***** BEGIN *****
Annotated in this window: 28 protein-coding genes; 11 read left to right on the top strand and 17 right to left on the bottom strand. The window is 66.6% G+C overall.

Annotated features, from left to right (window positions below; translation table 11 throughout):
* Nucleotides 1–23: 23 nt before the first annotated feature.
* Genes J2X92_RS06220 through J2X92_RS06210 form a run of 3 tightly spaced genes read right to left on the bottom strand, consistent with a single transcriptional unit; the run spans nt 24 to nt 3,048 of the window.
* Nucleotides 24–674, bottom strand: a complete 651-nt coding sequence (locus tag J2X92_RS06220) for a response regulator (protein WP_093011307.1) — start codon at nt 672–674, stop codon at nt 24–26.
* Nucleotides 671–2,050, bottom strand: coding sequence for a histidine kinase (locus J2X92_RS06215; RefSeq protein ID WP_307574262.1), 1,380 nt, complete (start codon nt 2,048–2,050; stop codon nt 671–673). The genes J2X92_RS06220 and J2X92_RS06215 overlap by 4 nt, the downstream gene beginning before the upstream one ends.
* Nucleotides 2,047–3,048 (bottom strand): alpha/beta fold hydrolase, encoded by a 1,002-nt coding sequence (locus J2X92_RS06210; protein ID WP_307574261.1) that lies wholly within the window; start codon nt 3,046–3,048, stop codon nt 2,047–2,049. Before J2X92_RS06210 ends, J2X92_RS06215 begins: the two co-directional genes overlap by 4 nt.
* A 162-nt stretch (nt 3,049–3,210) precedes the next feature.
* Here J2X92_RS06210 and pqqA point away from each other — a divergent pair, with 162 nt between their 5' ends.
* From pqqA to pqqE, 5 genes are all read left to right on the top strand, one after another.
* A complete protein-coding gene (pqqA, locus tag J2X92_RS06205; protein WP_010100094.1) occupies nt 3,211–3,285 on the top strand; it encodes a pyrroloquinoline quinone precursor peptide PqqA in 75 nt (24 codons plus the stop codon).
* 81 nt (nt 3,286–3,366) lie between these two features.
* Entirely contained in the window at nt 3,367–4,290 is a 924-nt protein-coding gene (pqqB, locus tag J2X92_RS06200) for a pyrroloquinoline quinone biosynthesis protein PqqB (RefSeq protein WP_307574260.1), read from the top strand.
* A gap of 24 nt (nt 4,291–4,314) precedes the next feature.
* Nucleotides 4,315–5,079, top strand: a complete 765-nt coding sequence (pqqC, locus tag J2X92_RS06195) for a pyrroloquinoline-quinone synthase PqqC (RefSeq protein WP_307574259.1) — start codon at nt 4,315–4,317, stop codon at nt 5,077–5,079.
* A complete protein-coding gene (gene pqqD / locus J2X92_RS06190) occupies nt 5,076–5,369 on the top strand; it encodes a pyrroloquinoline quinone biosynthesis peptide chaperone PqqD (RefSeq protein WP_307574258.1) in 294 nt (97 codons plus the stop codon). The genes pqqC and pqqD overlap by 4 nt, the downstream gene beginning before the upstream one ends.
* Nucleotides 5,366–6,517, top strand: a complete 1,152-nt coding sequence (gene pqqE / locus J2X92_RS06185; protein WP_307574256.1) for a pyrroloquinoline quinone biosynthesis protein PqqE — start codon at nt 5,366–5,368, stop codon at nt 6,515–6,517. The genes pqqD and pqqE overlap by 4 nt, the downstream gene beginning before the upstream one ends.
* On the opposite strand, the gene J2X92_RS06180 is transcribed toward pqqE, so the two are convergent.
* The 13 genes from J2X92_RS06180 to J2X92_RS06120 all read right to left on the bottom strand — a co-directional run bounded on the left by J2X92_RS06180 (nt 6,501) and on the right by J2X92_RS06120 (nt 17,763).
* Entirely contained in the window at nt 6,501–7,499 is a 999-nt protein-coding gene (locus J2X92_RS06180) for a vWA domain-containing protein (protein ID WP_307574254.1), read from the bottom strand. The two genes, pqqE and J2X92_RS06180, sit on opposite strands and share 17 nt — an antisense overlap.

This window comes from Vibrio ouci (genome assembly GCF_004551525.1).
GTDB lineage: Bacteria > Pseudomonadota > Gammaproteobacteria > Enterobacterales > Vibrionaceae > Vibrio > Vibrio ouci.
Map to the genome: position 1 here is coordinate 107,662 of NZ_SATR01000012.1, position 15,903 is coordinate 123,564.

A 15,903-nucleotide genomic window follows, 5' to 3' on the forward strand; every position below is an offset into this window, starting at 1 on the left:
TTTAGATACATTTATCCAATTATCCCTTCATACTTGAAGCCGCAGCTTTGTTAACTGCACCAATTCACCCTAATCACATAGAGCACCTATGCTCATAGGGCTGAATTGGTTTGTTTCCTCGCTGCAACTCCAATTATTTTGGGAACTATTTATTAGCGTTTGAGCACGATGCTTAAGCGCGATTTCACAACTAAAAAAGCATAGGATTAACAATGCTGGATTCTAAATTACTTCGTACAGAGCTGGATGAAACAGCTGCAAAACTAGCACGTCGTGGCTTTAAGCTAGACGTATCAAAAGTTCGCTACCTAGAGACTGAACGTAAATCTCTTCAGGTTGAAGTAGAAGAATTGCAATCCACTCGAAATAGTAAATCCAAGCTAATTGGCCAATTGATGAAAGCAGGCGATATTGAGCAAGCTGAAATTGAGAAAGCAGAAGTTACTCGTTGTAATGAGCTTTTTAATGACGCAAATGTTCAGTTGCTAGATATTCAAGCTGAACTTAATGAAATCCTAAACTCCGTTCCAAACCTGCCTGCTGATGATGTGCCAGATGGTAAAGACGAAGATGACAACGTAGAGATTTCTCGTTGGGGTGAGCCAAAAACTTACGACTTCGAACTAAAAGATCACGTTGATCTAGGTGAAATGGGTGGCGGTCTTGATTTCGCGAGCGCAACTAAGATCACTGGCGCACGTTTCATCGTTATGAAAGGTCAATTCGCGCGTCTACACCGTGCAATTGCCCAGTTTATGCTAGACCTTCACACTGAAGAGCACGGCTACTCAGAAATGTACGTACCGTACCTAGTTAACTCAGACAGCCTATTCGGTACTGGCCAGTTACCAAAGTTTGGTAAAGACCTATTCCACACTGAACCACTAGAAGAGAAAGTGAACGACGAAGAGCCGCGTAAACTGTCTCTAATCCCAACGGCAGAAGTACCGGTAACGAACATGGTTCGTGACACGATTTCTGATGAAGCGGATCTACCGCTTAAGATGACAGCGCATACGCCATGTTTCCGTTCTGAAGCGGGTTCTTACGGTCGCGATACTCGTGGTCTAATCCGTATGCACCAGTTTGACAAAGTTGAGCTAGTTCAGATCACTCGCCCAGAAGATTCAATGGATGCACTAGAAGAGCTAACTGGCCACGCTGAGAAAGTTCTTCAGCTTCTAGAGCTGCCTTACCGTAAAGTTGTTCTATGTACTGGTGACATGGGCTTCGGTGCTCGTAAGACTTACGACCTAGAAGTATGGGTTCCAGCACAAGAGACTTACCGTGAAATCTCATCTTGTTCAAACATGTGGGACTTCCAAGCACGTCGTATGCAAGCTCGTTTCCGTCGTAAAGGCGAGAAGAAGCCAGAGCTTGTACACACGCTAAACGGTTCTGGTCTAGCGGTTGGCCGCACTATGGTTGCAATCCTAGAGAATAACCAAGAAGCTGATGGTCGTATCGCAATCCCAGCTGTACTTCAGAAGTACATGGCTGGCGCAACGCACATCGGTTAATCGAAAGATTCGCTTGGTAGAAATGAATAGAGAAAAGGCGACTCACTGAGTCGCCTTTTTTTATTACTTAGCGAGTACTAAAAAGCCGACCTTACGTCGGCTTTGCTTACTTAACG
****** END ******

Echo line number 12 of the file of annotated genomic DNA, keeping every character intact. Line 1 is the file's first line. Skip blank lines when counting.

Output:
* 81 nt (nt 3,286–3,366) lie between these two features.